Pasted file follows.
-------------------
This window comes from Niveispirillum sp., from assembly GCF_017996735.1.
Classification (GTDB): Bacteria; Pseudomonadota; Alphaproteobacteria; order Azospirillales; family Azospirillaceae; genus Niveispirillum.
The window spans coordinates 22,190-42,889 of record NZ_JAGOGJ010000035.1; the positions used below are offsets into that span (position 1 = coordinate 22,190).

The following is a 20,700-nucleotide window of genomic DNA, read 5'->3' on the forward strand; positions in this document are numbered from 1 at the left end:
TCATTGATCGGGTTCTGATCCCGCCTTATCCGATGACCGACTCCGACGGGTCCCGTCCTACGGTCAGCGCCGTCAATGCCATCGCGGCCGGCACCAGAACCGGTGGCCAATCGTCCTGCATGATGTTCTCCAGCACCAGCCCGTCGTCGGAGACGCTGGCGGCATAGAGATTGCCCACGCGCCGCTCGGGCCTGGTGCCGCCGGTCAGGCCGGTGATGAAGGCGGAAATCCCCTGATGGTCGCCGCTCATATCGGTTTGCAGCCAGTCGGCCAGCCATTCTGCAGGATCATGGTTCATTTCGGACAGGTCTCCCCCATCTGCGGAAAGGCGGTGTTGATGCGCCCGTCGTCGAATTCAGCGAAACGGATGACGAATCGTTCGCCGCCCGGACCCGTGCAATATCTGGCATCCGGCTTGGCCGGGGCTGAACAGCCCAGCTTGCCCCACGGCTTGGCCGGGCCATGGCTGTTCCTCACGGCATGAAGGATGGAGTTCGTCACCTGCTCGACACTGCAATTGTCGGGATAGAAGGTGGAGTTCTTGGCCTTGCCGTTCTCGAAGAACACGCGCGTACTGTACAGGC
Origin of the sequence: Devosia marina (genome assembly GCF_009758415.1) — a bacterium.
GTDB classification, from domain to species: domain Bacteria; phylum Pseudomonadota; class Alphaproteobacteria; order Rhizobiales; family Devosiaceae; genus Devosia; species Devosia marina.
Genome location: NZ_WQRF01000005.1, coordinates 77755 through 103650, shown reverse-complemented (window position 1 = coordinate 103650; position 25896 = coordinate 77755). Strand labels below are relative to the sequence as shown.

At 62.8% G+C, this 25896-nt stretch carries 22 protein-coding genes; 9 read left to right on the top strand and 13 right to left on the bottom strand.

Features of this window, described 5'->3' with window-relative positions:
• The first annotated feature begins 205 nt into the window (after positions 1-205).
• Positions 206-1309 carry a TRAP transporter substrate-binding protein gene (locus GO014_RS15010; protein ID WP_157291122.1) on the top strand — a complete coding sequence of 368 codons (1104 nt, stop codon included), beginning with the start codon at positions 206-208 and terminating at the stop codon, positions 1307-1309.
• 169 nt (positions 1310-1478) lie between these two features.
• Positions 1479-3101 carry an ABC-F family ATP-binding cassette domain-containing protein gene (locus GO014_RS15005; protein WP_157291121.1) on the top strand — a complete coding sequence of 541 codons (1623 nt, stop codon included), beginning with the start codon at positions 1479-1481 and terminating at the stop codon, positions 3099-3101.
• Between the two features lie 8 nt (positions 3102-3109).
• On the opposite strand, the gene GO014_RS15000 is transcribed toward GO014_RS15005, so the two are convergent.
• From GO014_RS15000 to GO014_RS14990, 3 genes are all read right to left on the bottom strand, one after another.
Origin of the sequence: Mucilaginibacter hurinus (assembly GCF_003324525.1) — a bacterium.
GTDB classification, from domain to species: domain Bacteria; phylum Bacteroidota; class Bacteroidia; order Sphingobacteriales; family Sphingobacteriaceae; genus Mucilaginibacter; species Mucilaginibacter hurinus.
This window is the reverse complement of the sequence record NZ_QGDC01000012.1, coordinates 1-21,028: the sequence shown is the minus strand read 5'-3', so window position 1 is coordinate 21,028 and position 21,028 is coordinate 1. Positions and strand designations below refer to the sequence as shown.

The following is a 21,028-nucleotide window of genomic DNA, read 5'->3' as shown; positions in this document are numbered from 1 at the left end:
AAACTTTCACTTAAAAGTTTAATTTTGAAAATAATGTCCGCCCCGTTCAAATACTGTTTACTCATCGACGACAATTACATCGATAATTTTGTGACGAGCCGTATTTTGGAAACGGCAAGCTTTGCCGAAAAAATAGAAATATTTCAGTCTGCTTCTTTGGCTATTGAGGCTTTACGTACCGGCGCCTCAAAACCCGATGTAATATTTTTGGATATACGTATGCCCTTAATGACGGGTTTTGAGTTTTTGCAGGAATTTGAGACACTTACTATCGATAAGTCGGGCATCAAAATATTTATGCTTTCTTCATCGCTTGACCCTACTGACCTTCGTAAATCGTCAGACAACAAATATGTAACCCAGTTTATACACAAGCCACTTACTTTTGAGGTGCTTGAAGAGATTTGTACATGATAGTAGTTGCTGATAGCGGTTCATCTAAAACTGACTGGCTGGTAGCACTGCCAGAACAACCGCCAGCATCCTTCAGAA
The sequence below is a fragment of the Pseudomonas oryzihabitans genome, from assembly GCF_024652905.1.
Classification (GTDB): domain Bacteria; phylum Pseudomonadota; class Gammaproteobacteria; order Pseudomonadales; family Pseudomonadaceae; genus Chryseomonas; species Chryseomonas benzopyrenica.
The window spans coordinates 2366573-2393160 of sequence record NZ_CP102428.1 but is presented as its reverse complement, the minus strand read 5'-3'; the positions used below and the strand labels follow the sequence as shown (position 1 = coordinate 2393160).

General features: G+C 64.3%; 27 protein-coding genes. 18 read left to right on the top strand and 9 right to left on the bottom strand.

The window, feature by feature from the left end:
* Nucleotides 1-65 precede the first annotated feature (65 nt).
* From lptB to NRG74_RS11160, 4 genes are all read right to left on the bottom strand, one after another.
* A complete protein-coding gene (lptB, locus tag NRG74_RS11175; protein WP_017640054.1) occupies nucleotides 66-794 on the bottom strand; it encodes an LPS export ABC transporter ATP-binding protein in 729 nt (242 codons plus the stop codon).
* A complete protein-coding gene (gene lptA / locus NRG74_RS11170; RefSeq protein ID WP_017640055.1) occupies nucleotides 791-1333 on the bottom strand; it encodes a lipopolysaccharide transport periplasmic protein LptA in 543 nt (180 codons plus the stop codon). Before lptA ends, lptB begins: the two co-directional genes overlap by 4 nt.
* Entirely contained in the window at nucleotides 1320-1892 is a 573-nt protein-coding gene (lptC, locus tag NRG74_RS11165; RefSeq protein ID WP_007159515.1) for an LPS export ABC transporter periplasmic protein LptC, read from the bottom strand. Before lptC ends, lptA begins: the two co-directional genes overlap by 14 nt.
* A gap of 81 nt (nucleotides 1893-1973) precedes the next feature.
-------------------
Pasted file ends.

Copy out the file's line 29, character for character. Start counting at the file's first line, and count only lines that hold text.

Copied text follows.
* From lptB to NRG74_RS11160, 4 genes are all read right to left on the bottom strand, one after another.